On social media, Electronics remains the most-discussed retail category. Like 2021, our emotion analysis reveals that “fear” is more associated with Electronics and Tech than any other retail category. But this year, shoppers are stressed for different reasons. Conversations have shifted from product availability, chip shortages, and delivery delays to “affording electronics” this year. “Discount prices” are the most-mentioned purchase factor in social conversations, which is significant for such a price-sensitive sector.
Similar to last year, the Books category varies the most across countries, with responses ranging from 15% to 42% planning to place books under their Christmas tree. The top 5 countries include France (42%), Spain (35%), UK (32%), Brazil (32%) and Italy (30%). Unlike Gift cards, gifting Books is a budget-friendly option that can be personal and thoughtful.
Joy wins out!
For many, 2022 has been a challenging year. People around the globe are worried about not just inflation, but also poverty & social inequality, unemployment, and other concerns. Yet even with multiple reasons to be anxious, many are still eager to celebrate, visit with friends and family, go out to markets and malls, and even help those less fortunate.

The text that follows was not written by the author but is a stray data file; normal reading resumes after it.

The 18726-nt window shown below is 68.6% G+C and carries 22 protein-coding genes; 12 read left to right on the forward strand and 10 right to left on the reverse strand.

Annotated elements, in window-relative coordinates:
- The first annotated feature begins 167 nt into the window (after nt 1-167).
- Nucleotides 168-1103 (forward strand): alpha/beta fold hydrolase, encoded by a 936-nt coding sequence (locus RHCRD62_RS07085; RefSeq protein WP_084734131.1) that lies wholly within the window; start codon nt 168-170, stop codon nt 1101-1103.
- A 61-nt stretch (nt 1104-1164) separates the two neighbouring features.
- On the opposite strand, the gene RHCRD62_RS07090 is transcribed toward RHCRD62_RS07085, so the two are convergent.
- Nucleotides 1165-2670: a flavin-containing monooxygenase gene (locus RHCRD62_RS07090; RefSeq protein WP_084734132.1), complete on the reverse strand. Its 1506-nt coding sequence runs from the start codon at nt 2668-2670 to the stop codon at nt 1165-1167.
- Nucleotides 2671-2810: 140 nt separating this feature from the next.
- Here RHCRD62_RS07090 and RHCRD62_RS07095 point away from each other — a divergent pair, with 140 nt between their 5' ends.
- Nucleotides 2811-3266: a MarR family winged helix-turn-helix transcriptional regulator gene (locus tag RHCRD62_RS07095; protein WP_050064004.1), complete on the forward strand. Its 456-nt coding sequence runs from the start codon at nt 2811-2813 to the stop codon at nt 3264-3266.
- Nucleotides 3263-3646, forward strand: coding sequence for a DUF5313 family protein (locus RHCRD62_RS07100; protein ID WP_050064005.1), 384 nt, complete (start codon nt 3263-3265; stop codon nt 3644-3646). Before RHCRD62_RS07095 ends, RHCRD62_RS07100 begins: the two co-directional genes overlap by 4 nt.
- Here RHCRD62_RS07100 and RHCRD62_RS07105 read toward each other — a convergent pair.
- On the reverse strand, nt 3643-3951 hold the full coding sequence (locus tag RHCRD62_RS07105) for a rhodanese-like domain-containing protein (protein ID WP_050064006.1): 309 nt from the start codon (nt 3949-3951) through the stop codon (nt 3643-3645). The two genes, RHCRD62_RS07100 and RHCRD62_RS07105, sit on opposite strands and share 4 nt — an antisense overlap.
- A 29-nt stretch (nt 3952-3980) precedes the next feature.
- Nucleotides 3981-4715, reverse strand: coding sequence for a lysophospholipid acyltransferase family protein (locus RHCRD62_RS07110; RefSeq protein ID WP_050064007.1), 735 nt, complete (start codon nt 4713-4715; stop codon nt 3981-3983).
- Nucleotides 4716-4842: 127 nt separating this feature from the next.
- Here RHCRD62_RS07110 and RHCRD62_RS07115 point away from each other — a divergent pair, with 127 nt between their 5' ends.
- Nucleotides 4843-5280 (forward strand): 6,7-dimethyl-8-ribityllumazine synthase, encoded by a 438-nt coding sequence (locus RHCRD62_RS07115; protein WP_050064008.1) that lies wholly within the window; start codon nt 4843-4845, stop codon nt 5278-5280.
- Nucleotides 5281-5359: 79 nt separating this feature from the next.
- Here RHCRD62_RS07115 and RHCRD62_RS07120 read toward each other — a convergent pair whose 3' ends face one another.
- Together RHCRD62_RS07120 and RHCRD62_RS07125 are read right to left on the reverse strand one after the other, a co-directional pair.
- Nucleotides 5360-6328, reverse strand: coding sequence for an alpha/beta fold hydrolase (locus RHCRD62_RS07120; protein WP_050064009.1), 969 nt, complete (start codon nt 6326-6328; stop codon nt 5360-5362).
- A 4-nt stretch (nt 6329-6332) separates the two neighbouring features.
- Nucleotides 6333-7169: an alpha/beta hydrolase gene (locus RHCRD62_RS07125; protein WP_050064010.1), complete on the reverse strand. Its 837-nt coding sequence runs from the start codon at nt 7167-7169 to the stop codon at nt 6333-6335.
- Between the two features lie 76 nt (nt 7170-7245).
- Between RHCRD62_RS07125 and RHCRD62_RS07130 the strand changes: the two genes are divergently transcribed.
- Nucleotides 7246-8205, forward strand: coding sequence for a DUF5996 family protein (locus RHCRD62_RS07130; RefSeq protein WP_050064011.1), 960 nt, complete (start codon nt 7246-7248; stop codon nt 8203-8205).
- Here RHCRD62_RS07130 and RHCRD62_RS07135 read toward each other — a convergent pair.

In online conversations, “Joy” is the top emotion related to the holidays, with a slight uptick in joy-related mentioned in 2022 vs. 2021 (from 15.7% to 18.2%). And when we revisit the open-ended survey responses, 4 of the 5 largest conversation clusters are positive (Joyful, Alright, Wonderful time of year, Good mood).
Despite global stressors, consumers are still (mostly) optimistic about the holiday season. For brands and retailers, this means more opportunities help get shoppers get in the holiday spirit by providing more value and better deals.
Want more consumer insights to help you prepare for 2023 and stay ahead of changing shopper behaviors? Request a demo of Synthesio’s AI-enabled consumer intelligence platform to see how you can turn online data into actionable insights. And, request a demo of Ipsos.Digital FastFacts to see how you can get fast answers to your business questions with a self-service survey platform.
About this study
This research was conducted by Ipsos with Ipsos.Digital and Synthesio. The FastFacts survey was conducted from November 10, 2022 to November 14, 2022 with national representative samples of ~10,000 respondents across 12 markets. Synthesio’s platform collected and analyzed 10 millions of public online posts about Christmas/holiday shopping from October 2020 to November 2022. Sources include top social networks like Facebook, Instagram, Twitter, Reddit and popular review sites, forums, and blogs.